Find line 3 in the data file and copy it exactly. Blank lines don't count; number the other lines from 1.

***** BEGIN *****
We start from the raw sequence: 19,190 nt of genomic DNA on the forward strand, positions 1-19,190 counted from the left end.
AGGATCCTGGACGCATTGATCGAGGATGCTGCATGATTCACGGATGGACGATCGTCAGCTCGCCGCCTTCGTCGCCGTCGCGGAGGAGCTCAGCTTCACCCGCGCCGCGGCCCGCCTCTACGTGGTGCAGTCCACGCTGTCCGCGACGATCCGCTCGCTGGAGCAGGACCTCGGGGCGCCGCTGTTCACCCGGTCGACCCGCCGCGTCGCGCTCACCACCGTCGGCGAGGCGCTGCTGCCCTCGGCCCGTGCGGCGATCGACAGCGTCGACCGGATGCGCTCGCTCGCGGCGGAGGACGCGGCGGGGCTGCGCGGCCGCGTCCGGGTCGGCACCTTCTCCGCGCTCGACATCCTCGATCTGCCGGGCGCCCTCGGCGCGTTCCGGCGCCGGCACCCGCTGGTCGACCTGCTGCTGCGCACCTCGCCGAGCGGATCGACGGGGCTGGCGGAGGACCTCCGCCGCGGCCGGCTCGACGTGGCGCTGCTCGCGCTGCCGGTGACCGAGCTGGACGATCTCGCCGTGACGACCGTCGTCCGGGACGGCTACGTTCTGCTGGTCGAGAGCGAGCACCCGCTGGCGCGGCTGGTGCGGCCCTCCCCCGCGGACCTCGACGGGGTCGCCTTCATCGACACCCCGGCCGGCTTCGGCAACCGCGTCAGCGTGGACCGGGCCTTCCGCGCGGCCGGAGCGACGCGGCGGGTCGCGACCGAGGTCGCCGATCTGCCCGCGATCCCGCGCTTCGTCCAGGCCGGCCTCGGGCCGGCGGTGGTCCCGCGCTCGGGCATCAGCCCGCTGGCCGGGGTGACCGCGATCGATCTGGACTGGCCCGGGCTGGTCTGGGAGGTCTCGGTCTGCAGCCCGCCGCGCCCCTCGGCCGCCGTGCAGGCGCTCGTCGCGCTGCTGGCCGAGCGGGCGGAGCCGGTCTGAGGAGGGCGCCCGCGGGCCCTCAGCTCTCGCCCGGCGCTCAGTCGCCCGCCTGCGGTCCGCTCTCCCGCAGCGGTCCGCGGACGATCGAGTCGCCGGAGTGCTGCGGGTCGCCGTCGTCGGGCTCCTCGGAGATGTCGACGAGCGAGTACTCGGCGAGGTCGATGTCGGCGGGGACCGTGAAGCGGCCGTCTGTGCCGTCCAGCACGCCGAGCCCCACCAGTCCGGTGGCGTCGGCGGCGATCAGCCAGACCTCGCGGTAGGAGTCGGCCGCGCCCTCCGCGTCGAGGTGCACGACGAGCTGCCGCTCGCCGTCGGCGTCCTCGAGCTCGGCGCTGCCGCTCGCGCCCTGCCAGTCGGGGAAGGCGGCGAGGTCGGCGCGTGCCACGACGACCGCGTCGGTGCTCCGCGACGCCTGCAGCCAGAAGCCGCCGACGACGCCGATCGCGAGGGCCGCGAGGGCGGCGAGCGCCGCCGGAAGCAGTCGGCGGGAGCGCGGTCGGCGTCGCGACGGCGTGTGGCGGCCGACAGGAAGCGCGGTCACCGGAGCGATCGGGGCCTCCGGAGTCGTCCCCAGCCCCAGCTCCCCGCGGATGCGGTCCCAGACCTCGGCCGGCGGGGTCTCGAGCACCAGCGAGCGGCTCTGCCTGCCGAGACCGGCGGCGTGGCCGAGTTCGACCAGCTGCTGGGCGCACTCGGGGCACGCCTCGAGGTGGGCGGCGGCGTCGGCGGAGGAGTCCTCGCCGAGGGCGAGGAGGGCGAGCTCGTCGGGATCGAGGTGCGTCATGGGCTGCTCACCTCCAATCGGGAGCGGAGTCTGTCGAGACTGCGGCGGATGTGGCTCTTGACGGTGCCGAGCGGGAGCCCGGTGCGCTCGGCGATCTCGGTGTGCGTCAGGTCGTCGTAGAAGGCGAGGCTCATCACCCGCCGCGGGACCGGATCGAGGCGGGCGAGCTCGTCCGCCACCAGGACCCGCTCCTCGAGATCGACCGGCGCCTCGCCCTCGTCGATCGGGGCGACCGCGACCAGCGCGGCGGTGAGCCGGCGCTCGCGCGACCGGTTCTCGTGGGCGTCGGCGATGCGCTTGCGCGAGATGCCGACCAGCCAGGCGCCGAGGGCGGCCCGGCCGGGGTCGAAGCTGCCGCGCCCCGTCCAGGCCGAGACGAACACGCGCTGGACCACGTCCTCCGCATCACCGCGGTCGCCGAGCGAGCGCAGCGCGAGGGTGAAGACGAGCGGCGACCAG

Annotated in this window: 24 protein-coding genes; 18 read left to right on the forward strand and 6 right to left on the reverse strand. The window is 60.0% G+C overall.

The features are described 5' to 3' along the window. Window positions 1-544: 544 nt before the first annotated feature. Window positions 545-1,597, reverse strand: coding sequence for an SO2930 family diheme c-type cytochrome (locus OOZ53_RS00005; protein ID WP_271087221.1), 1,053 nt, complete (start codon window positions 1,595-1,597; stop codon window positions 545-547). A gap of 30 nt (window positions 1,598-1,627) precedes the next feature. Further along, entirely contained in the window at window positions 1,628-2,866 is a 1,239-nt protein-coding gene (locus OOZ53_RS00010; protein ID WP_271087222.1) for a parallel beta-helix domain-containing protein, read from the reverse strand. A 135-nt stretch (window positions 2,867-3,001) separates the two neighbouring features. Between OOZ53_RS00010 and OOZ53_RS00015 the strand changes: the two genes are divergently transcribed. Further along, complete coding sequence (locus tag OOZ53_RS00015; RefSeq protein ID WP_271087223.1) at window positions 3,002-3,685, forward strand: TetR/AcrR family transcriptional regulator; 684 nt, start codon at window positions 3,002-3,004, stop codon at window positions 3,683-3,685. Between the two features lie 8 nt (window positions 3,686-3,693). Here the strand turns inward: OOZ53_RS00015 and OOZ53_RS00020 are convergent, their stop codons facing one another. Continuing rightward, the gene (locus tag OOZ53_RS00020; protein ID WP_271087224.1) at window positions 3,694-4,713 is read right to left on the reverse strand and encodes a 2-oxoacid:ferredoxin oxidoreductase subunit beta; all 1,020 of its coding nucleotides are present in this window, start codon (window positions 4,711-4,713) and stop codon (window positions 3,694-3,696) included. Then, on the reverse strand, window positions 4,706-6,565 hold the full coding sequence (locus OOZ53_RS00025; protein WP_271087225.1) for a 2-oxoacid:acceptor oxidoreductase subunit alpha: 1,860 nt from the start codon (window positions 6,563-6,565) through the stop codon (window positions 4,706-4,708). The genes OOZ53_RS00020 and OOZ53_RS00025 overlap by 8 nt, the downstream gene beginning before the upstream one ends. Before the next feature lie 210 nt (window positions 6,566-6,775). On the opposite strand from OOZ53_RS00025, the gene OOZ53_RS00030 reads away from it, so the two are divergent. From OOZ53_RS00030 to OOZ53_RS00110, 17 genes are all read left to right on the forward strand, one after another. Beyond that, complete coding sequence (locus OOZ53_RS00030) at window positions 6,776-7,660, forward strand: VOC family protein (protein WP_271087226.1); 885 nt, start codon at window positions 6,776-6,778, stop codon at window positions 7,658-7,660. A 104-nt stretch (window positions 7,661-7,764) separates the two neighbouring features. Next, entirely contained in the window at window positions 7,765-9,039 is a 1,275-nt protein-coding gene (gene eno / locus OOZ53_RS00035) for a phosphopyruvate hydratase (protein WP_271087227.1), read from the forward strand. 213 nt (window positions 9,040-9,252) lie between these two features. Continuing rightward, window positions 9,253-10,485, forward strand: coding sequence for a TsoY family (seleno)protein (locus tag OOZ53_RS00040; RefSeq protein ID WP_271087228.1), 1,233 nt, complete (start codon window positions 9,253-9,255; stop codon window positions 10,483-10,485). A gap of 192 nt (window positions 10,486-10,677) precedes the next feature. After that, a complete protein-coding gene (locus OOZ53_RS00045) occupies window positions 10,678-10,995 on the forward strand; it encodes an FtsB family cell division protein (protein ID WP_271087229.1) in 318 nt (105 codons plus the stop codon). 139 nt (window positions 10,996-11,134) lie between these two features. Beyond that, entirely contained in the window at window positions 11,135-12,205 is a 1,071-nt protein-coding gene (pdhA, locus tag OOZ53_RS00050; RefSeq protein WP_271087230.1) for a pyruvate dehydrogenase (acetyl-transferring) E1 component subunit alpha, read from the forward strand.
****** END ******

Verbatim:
Annotated in this window: 24 protein-coding genes; 18 read left to right on the forward strand and 6 right to left on the reverse strand. The window is 60.0% G+C overall.